Grief is a process that never ends.
Four years ago today, I was awakened at 5:30AM, by a policeman's knock on my door.
Everyone who knows me or my sister, knows the story. Time has passed, it gets easier in some ways. Though it never passes completely.
It’s amazing that one family could produce two such strong and unique women.
First, there was my mom, Bettyann. Then, seven years later Snooker came along. Snooker told me repeatedly that my mom was the best sister anyone could have had.
For my sister and me, mom was always a role model. Strong, driven, and unwilling to let anything or anyone stand in the way of what needed to be done. We wanted to please her, but she set the bar high.
Overcoming the repercussions of a terrible accident when she was in high school, my mom turned her natural drive into an unstoppable force. Her favorite response to teenage whining sums it up: “There’s no such thing as can’t”. Throughout our lives, even when we couldn’t fully appreciate her achievements, my sister and I knew she was doing incredible things.
She was the strength and motivation for our family, the protector and provider. The Queen.
Snooker was both the court jester and archivist.
Through both of them I was able to see the country. With Snooker there was her beloved Hawaii. When I was eight, I was there for one glorious summer and then our road trip when I was 10, which took us from Denver to LA with so many stops in between.
My mother showed us parts of Texas, Arizona, Colorado and Ohio we had never heard of- not the tourist places but, she’d always try to show us something- even if it sometimes involved 2 or 3 carsick, crowded and bickering hours. And she allowed me the opportunity to spend a glorious month in Prague- something I’d never dreamed I’d actually do.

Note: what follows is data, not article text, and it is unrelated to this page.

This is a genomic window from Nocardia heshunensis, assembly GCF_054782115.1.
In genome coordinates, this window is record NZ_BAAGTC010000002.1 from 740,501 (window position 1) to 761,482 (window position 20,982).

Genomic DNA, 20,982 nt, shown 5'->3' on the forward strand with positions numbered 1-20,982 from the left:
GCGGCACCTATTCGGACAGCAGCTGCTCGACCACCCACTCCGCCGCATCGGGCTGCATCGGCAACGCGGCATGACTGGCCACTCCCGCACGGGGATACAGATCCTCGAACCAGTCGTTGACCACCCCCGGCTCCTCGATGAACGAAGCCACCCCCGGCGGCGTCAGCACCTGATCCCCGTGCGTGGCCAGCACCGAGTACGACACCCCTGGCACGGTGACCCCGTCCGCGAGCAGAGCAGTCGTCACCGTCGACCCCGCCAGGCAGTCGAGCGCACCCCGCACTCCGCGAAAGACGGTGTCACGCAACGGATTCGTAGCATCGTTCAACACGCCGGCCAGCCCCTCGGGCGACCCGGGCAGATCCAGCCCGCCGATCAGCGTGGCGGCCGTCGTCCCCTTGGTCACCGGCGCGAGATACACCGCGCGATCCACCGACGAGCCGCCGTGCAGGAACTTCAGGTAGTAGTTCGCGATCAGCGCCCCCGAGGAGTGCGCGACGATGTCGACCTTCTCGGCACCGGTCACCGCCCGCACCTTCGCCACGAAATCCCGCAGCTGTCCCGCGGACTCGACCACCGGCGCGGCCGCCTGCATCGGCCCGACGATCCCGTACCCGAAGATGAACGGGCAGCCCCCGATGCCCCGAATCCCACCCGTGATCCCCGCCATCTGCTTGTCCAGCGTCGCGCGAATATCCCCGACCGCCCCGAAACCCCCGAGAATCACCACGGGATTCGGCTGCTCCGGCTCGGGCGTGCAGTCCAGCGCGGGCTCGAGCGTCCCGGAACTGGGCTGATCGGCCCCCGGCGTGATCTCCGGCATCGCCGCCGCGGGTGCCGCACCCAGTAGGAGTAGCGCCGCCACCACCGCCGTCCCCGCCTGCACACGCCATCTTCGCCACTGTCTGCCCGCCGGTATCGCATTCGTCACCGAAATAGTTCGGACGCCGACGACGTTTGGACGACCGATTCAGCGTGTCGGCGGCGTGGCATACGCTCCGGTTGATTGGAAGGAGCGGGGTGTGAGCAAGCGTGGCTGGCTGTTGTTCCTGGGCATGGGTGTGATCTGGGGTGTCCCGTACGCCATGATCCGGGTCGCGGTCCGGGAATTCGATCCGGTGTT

When each moved to Vermont my world was altered completely.
First Snooker arrived. And in the past 11 years I have had her present in my life- not just a random phone call (This is your auntie Snooker) or at various holidays and family events. She was here. And now weekends were gardening and shopping trips for plants in the summer and craft supplies or books in the winter. Just recently, I had finally figured out how to get her out of Wal-mart or Ocean State Job Lots in less than 2 hours.
My mom only begun to adjust to Vermont and we were beginning to work out our schedule. I was learning that a trip to the dump was now a joint effort, and that while she was “perfectly capable of doing this on her own since she had lived by herself for the past 14 years, she would go grocery shopping with me if I wanted”.
There were times in the past six months when I would feel like a ping-pong ball caught between those two and outings with them were lessons in listening (To 2 conversations and opinions at once) and patience (they would pause to let me answer sometimes).
But my mother gave me support and allowed me to live with the horses and the farm. She allowed me to go to school and she pushed when I was unsure.
And Snooker would have given me the shirt off her back- thank god she didn’t have to because she had 4 brand new ones with tags in a drawer- it’s a men’s x-large in orange and pink stripes, but you can wear it in the barn. And she has given Anne a new lifelong hobby on E-bay. I’m sure there is someone who wants 10 boxes of various seedpods, pinecones, and waxed leaves.
They leave a tremendous hole in my family’s life. They were vibrant, so full of energy and life- not little old ladies slowing down, but forces of nature.
We will never fill this hole. We will have to learn to work and live around it. But whenever it becomes too much, or a task seems insurmountable, their legacy will be there. Because Snooker left us plenty to do and as my mother always believed- there is no such thing as “Can’t”.
Notes on My Mother
A lioness hunts and watches,
Protecting, and providing
For her pride.
While the hummingbird
Flits here and there
Searching for sustenance.
The terrier is feisty and loud,
Persistent, and fearless,
Despite its small stature.
The strong wind buffets
All in its path
There is stillness.
We stagger and stumble
When we are abruptly
Abandoned by the wind.
The ears go wanting,
Anticipating the chaos
Of the terrier’s bark.
This garden becomes
That hummingbird’s flight.
While, a world away
The lioness finally reclines
And surveys her domain.